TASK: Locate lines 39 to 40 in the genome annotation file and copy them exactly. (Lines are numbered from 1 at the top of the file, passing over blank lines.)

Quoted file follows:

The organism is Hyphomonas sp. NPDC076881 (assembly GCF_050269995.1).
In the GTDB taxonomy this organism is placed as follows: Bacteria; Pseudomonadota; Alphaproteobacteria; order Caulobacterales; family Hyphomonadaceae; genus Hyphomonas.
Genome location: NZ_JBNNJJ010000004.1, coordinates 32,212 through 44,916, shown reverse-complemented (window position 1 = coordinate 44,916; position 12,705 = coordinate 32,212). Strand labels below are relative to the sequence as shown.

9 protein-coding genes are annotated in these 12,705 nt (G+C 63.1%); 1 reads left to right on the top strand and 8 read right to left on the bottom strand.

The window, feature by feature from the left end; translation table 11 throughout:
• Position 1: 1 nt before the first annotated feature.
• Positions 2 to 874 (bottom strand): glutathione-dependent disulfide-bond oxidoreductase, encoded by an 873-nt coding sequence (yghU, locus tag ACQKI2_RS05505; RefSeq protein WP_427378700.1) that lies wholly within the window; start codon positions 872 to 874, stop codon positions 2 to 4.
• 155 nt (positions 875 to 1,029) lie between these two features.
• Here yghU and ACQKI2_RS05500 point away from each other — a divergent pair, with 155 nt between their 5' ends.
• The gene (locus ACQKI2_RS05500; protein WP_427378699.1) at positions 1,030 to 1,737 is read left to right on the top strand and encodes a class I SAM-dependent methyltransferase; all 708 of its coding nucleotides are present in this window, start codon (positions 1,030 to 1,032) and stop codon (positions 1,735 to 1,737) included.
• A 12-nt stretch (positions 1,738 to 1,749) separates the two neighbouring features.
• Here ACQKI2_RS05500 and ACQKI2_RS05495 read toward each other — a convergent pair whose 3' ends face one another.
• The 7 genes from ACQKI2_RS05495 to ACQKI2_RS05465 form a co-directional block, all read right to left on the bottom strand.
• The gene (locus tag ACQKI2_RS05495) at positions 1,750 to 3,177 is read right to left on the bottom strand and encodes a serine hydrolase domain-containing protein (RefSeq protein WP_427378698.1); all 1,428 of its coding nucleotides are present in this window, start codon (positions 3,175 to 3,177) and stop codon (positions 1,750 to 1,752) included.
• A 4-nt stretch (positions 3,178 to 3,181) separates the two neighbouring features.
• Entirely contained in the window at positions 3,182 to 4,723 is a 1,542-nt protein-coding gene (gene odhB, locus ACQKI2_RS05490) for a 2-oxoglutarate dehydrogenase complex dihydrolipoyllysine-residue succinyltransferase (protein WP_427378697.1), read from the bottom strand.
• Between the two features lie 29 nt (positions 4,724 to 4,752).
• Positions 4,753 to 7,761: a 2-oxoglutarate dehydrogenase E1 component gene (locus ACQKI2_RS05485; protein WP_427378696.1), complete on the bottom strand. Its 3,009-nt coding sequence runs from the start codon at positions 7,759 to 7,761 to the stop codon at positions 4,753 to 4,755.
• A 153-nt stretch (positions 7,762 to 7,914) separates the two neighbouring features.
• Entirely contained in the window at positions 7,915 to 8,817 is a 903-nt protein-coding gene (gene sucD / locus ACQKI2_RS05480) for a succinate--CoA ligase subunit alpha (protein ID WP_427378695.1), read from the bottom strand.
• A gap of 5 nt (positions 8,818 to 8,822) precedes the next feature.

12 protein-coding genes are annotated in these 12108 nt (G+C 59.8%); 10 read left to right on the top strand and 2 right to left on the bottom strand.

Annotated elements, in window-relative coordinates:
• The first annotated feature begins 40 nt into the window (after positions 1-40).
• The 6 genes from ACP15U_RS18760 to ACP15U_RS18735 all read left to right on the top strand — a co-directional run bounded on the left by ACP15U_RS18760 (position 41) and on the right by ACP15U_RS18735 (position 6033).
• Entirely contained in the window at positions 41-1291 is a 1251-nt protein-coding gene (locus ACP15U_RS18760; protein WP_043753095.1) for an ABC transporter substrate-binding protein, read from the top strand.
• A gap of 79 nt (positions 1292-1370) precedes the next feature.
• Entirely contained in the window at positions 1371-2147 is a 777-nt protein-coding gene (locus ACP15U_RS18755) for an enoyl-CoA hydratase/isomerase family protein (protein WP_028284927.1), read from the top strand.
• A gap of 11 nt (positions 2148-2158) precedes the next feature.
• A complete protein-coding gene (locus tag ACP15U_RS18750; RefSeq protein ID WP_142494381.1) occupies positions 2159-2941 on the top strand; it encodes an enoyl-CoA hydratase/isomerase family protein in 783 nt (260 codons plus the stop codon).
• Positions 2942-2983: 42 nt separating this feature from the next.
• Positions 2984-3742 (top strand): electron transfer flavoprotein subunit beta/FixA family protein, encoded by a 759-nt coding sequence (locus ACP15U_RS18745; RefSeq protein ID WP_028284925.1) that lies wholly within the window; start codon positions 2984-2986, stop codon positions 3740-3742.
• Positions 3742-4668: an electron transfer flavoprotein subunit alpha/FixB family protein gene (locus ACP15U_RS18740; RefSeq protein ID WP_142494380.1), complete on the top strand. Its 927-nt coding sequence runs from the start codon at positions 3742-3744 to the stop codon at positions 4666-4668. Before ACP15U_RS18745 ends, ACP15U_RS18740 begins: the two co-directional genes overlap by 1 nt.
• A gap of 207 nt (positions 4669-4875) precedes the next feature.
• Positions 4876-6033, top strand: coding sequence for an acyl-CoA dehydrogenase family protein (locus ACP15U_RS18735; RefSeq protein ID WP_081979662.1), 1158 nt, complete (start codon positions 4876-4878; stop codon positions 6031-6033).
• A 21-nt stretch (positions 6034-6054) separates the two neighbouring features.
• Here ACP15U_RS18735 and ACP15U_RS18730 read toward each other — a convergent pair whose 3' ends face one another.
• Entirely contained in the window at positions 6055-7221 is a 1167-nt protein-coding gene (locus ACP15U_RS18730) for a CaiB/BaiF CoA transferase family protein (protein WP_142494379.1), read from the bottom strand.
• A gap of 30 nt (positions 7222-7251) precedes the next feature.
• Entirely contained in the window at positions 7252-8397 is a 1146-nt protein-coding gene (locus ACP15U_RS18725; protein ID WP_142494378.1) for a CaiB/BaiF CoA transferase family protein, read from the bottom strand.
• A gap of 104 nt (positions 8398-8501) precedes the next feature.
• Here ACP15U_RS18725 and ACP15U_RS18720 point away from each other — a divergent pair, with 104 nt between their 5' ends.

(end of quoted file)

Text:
• A gap of 30 nt (positions 7222-7251) precedes the next feature.
• Entirely contained in the window at positions 7252-8397 is a 1146-nt protein-coding gene (locus ACP15U_RS18725; protein ID WP_142494378.1) for a CaiB/BaiF CoA transferase family protein, read from the bottom strand.